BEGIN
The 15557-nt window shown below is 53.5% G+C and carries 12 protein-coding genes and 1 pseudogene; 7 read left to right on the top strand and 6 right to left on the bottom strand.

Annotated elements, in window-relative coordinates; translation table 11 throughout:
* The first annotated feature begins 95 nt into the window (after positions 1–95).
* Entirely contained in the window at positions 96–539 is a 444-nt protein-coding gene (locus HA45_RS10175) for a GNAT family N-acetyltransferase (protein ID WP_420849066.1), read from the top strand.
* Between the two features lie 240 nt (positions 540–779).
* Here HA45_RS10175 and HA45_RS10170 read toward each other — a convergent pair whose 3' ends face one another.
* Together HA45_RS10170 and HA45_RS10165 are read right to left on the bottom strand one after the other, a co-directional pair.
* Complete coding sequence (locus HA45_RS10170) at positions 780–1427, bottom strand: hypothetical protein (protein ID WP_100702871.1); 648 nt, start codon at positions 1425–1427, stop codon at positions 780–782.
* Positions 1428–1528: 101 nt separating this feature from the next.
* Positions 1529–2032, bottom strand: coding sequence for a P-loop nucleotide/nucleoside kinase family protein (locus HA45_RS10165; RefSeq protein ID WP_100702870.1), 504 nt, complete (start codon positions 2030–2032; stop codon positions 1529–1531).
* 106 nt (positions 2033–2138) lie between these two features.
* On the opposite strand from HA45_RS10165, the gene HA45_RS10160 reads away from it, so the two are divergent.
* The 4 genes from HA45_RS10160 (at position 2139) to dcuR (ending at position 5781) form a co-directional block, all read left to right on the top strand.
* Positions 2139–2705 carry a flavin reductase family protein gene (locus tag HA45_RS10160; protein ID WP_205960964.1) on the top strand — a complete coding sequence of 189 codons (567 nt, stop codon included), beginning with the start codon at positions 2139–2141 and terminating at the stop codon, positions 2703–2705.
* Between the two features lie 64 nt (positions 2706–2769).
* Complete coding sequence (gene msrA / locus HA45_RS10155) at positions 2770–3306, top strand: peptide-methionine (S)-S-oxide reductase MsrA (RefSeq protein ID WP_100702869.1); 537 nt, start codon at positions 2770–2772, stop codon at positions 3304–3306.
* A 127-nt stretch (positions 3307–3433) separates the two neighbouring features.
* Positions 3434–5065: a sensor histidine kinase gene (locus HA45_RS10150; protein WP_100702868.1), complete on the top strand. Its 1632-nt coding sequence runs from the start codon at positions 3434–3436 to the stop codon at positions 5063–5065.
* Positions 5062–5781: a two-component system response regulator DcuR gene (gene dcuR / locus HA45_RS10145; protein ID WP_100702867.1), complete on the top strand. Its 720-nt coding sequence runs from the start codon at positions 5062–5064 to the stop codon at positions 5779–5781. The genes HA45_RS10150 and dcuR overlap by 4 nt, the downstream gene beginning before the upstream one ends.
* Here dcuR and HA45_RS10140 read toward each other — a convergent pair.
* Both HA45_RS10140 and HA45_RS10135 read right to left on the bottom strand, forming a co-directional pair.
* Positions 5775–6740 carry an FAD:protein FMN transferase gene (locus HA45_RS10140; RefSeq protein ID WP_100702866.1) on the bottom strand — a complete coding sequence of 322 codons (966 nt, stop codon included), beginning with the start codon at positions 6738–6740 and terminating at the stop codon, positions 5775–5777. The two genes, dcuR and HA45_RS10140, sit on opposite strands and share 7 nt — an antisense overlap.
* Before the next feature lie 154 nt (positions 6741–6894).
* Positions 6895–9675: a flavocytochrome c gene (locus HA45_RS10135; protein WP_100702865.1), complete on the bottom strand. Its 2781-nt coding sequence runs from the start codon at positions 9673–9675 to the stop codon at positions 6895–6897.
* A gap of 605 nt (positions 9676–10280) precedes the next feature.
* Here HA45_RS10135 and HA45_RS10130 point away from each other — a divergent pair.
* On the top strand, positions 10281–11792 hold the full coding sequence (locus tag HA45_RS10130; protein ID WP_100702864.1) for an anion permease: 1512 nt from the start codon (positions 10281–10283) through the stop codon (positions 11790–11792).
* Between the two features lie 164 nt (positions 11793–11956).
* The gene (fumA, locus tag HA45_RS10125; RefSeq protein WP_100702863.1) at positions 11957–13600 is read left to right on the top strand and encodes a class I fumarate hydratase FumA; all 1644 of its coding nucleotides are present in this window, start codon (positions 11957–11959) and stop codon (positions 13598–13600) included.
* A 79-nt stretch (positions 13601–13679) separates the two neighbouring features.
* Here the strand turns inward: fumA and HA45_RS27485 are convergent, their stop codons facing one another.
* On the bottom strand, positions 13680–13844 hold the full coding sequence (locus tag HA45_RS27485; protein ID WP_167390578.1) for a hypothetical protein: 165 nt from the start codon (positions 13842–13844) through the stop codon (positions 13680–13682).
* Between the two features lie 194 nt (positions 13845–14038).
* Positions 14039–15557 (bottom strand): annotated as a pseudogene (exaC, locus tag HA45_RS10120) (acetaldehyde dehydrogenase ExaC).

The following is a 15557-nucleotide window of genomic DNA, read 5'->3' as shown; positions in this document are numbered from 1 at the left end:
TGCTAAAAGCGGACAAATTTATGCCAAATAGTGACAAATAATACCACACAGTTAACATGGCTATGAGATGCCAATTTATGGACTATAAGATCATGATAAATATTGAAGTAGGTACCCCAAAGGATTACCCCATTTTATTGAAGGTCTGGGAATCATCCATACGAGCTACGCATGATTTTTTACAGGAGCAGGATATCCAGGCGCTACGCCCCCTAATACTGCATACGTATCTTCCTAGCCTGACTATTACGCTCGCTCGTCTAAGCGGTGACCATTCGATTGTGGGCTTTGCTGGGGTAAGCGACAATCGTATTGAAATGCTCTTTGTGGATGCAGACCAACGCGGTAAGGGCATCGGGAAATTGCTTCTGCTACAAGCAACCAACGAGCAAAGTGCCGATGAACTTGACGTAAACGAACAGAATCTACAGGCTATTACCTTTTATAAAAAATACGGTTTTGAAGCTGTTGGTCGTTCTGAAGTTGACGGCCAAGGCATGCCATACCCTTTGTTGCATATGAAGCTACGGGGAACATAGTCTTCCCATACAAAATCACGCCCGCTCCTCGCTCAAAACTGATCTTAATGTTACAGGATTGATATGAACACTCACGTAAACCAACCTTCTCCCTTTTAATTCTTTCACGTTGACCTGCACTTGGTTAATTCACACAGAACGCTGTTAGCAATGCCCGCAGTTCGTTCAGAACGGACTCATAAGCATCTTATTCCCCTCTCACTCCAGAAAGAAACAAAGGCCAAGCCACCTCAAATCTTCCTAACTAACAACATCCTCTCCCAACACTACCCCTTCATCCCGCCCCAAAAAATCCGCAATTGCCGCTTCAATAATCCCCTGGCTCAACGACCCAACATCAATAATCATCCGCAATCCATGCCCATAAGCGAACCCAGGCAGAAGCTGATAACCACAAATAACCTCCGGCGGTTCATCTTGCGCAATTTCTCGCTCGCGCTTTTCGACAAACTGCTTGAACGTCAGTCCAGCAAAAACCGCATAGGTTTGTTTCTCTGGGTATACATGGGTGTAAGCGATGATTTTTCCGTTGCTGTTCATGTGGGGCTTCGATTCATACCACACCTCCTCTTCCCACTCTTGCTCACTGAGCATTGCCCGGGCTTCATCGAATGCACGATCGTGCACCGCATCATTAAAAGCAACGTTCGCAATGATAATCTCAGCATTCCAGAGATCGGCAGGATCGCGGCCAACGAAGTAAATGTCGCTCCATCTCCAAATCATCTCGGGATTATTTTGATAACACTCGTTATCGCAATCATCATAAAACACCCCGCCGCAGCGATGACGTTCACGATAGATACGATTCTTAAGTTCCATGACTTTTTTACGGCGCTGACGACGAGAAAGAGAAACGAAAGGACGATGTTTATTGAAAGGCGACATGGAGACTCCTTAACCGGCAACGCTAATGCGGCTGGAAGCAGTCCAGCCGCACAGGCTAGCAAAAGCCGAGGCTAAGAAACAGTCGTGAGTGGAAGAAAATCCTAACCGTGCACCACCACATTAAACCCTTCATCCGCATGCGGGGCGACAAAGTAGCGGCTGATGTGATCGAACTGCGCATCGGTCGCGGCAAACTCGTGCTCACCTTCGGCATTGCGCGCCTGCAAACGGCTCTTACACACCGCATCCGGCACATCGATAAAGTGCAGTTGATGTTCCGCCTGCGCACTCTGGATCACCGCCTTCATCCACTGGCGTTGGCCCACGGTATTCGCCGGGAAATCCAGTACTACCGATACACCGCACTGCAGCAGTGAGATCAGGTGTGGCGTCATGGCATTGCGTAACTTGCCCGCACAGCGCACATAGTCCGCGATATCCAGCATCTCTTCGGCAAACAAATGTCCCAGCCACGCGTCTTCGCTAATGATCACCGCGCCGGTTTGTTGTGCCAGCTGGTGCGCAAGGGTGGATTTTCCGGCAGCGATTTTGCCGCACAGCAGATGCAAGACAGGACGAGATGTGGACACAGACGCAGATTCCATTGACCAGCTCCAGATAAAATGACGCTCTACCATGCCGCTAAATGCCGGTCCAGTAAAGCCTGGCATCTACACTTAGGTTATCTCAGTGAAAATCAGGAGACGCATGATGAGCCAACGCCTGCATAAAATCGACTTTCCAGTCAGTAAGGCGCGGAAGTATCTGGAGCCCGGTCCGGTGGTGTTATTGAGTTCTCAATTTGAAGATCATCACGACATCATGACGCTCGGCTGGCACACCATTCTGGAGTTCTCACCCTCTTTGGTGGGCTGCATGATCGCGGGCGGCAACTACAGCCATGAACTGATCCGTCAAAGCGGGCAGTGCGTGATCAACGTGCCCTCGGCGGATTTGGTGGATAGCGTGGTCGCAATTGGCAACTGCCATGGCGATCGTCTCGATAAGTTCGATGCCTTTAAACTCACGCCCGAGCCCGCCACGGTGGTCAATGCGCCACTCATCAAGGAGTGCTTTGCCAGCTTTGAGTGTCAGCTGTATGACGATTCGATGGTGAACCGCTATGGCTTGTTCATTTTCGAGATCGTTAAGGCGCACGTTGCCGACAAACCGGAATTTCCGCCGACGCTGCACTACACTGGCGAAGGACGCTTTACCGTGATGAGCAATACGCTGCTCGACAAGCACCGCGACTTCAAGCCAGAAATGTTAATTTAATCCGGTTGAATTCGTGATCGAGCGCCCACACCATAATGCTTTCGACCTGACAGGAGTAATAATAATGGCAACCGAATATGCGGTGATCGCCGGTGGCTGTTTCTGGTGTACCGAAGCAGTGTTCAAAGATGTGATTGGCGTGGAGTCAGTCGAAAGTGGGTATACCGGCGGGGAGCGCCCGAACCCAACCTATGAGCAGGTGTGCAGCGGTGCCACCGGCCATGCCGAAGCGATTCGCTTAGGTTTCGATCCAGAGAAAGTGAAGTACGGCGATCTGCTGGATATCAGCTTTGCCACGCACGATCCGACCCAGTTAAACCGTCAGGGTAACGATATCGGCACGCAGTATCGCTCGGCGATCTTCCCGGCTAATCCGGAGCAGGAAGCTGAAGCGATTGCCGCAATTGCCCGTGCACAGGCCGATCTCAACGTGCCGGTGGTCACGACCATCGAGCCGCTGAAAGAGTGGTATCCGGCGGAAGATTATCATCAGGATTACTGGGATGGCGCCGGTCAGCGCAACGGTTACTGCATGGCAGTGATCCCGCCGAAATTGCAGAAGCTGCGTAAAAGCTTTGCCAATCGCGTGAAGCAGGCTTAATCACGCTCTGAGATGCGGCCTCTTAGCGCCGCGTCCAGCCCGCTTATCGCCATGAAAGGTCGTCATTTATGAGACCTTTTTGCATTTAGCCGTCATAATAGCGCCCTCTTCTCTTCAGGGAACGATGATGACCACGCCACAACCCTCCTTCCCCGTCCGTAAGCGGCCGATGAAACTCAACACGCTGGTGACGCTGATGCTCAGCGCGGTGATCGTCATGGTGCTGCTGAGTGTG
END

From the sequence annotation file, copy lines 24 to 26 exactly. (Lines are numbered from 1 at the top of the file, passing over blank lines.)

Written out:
* Positions 6895–9675: a flavocytochrome c gene (locus HA45_RS10135; protein WP_100702865.1), complete on the bottom strand. Its 2781-nt coding sequence runs from the start codon at positions 9673–9675 to the stop codon at positions 6895–6897.
* A gap of 605 nt (positions 9676–10280) precedes the next feature.
* Here HA45_RS10135 and HA45_RS10130 point away from each other — a divergent pair.